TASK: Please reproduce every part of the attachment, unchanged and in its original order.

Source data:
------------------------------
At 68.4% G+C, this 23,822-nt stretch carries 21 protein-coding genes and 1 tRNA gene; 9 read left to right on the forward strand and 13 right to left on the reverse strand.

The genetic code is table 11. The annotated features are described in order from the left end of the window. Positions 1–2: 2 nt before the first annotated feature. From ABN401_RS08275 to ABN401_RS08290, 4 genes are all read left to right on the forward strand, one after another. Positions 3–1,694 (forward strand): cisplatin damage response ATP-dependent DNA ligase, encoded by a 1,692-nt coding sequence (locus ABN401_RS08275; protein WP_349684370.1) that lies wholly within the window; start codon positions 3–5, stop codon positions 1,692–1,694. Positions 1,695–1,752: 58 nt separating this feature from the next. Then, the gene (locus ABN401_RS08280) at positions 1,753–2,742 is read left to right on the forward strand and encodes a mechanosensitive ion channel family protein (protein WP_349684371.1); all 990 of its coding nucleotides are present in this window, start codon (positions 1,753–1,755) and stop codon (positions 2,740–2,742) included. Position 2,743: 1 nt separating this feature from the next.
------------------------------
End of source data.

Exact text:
At 68.4% G+C, this 23,822-nt stretch carries 21 protein-coding genes and 1 tRNA gene; 9 read left to right on the forward strand and 13 right to left on the reverse strand.

The genetic code is table 11. The annotated features are described in order from the left end of the window. Positions 1–2: 2 nt before the first annotated feature. From ABN401_RS08275 to ABN401_RS08290, 4 genes are all read left to right on the forward strand, one after another. Positions 3–1,694 (forward strand): cisplatin damage response ATP-dependent DNA ligase, encoded by a 1,692-nt coding sequence (locus ABN401_RS08275; protein WP_349684370.1) that lies wholly within the window; start codon positions 3–5, stop codon positions 1,692–1,694. Positions 1,695–1,752: 58 nt separating this feature from the next. Then, the gene (locus ABN401_RS08280) at positions 1,753–2,742 is read left to right on the forward strand and encodes a mechanosensitive ion channel family protein (protein WP_349684371.1); all 990 of its coding nucleotides are present in this window, start codon (positions 1,753–1,755) and stop codon (positions 2,740–2,742) included. Position 2,743: 1 nt separating this feature from the next.